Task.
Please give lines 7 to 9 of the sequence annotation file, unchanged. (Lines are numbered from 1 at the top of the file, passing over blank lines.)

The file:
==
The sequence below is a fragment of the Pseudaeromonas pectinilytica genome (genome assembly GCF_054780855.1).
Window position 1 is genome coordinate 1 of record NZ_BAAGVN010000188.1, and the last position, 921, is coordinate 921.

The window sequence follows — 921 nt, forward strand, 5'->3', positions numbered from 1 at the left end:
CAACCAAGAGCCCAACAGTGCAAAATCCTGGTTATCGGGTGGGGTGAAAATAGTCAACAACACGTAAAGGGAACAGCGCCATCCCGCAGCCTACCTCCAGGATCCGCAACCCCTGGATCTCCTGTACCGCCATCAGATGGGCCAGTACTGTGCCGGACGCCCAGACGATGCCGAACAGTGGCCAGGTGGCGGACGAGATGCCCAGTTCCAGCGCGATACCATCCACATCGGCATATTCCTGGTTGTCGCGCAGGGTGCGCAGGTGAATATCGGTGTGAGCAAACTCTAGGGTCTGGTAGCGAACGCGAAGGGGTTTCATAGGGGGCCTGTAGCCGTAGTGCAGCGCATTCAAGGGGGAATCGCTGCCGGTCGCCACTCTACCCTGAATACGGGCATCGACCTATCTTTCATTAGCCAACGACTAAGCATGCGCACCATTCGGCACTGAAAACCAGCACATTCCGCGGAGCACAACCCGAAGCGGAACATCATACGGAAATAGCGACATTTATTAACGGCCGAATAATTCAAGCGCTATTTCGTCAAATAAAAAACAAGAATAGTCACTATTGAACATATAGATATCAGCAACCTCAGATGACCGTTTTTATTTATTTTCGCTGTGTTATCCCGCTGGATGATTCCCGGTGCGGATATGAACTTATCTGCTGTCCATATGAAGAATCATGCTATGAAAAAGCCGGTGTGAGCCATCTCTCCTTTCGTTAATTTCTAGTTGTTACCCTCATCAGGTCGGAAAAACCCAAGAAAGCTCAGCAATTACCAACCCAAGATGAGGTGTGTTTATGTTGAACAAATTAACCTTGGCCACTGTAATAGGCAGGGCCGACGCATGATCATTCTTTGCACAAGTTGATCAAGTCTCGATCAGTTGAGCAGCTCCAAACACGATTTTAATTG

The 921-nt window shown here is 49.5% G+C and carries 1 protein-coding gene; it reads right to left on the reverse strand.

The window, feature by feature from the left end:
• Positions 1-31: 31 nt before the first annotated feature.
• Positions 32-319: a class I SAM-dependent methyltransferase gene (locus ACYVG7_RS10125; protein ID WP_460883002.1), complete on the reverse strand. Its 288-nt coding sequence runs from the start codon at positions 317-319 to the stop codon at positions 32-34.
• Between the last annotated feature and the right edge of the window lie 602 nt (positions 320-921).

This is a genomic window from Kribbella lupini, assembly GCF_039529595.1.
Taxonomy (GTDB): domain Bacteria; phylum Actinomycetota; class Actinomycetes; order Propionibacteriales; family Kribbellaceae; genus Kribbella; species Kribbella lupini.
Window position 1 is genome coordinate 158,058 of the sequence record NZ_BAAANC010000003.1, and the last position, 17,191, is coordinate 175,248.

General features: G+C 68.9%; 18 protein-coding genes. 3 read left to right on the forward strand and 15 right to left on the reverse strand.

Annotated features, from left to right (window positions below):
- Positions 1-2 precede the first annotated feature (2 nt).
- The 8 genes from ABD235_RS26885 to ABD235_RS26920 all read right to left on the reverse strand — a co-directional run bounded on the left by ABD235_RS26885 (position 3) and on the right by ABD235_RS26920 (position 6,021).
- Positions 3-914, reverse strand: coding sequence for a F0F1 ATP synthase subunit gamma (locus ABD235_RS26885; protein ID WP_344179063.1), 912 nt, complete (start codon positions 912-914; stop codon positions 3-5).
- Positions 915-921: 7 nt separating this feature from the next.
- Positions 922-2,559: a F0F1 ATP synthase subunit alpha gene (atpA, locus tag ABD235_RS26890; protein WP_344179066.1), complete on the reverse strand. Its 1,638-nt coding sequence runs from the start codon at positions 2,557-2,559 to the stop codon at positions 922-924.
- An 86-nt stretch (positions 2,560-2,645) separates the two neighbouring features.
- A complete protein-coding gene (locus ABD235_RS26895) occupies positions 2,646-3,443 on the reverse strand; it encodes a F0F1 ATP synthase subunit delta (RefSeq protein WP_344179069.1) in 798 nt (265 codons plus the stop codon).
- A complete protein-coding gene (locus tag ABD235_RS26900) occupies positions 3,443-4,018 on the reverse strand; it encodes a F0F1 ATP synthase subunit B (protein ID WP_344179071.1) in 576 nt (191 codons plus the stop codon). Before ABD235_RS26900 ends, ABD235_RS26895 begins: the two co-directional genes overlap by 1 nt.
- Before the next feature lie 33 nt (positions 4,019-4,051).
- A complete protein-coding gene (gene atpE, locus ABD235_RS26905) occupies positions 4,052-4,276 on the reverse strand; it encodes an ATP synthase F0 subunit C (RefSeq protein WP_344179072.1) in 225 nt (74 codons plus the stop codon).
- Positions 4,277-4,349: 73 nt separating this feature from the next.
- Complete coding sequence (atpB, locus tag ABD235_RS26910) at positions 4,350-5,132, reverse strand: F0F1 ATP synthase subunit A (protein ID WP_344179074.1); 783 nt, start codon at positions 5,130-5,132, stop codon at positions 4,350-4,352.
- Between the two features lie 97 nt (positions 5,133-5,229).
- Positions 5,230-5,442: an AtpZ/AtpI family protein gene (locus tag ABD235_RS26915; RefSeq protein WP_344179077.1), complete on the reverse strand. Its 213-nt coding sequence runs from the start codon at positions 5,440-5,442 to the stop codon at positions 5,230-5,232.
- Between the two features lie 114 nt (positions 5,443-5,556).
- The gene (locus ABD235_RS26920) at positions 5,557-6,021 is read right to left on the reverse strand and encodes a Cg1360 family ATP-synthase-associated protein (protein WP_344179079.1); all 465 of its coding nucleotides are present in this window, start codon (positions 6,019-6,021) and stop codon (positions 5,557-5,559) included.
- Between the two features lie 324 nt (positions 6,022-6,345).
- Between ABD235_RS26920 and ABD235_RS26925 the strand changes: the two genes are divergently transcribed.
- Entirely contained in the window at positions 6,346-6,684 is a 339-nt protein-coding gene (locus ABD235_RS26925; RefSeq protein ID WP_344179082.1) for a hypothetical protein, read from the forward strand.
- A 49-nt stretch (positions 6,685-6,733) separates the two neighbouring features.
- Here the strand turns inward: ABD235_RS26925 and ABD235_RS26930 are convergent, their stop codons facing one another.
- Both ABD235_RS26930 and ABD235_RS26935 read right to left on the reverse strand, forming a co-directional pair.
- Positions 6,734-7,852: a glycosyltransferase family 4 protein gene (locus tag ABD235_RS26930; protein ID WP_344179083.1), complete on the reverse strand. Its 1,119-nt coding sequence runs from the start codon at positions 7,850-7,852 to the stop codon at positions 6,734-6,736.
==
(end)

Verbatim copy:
• Positions 1-31: 31 nt before the first annotated feature.
• Positions 32-319: a class I SAM-dependent methyltransferase gene (locus ACYVG7_RS10125; protein ID WP_460883002.1), complete on the reverse strand. Its 288-nt coding sequence runs from the start codon at positions 317-319 to the stop codon at positions 32-34.
• Between the last annotated feature and the right edge of the window lie 602 nt (positions 320-921).